The main reason I wanted to be considered for this position involves the outstanding reputation James Madison University has in preparing educators along with the focused vision related to community engagement, civic engagement and the engagement of learning. The opportunity to be part of something significant that allows me to utilize my education, experiences and passion made James Madison University’s College of Education a perfect fit.

Madison: How would you describe your teaching style?

L’Esperance: My teaching style is a combination of instructive, collaborative and facilitative. It depends on the topic and audience. I rely heavily on understanding the contextual considerations and work toward moving individuals to a specific outcome or objective. Every time I’m with someone, it is also an opportunity for me to learn and grow as an educator and person.

Madison: Talk about how you have specialized in helping at-risk students with low socio-economic status.

L’Esperance: As a low-wealth, first generation college graduate, I fully understand the impact of having the appropriate support system that allowed me to accomplish my goals and dreams. I have worked directly in dozens of low-wealth schools while supporting hundreds of administrators, teachers and students into creating programs, processes and policies that enhance the educational experience of all. However, the one service activity closest to my heart is Building Hope Community Life Center, located in Greenville, North Carolina. I co-founded this organization 18 years ago to work with the at-risk children and families located in Pitt County. This partnership, involving East Carolina University, the school system, businesses and government organizations, has supported and advocated for hundreds of families and children.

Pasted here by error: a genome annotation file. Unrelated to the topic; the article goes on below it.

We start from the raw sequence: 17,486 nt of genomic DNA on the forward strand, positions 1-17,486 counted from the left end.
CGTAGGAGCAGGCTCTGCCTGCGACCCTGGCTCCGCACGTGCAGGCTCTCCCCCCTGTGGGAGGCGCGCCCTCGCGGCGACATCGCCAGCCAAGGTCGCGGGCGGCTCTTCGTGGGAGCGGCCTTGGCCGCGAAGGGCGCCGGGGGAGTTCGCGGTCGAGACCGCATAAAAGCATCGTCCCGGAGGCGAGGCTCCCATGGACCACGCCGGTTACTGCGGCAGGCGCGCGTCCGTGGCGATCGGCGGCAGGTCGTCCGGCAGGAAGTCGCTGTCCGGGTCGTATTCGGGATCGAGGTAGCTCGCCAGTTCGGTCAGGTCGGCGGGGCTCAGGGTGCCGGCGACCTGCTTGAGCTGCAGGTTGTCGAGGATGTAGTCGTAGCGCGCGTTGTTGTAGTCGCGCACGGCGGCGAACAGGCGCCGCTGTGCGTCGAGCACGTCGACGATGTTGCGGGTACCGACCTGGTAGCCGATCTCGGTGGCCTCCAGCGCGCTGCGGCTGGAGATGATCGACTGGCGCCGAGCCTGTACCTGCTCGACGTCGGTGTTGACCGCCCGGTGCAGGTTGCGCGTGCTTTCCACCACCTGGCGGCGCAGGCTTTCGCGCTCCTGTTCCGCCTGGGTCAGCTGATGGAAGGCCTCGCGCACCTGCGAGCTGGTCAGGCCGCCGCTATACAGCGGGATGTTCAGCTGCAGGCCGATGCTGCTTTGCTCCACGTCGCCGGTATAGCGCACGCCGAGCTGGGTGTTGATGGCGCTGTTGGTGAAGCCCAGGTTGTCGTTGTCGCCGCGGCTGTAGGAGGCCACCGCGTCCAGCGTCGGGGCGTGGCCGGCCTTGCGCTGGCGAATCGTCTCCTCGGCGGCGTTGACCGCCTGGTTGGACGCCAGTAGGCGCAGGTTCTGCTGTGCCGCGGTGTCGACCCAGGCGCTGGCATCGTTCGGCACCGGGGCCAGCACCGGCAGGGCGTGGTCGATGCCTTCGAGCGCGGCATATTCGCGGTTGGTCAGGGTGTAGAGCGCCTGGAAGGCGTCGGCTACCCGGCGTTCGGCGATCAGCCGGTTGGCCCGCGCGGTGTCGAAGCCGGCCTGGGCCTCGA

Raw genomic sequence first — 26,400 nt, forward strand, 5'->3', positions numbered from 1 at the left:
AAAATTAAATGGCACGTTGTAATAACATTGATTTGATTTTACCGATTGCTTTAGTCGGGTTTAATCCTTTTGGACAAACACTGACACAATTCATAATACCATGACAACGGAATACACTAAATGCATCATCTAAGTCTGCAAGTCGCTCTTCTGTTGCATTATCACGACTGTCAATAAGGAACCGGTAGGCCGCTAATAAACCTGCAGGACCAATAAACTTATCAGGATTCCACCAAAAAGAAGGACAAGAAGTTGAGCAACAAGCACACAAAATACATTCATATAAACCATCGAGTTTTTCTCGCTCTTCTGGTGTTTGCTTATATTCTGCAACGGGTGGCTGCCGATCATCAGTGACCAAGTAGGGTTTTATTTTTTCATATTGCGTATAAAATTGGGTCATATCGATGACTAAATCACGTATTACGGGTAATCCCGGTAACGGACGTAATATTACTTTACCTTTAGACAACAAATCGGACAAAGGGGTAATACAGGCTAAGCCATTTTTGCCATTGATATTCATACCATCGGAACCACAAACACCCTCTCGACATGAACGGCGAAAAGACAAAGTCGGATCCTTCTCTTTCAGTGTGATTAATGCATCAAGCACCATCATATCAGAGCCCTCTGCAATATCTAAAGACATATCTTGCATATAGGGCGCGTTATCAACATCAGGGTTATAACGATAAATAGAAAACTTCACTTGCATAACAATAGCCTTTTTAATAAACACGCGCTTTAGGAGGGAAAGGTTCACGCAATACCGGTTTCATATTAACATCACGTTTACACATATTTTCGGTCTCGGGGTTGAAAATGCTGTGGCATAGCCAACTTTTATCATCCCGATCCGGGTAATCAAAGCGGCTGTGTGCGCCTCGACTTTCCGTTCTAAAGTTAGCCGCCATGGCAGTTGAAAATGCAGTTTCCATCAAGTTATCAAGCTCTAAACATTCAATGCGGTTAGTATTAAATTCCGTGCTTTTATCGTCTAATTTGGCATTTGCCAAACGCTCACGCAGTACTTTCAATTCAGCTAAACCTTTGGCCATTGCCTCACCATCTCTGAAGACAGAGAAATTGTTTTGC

Madison: What is your vision for the College of Education?

L’Esperance: Building on a strong foundation currently in place, I believe that the College of Education will become a “Culture of Significance” empowered by a collective sense of purpose based on a clearly defined mission, vision and goals. This vision aligns directly with James Madison University’s commitment to engagement. It is my belief that the College of Education will be recognized nationally for the impact it has on both innovation and best practices in educator preparation and military science, and through civic and community engagement.

Madison: How do you envision the college evolving in the coming years?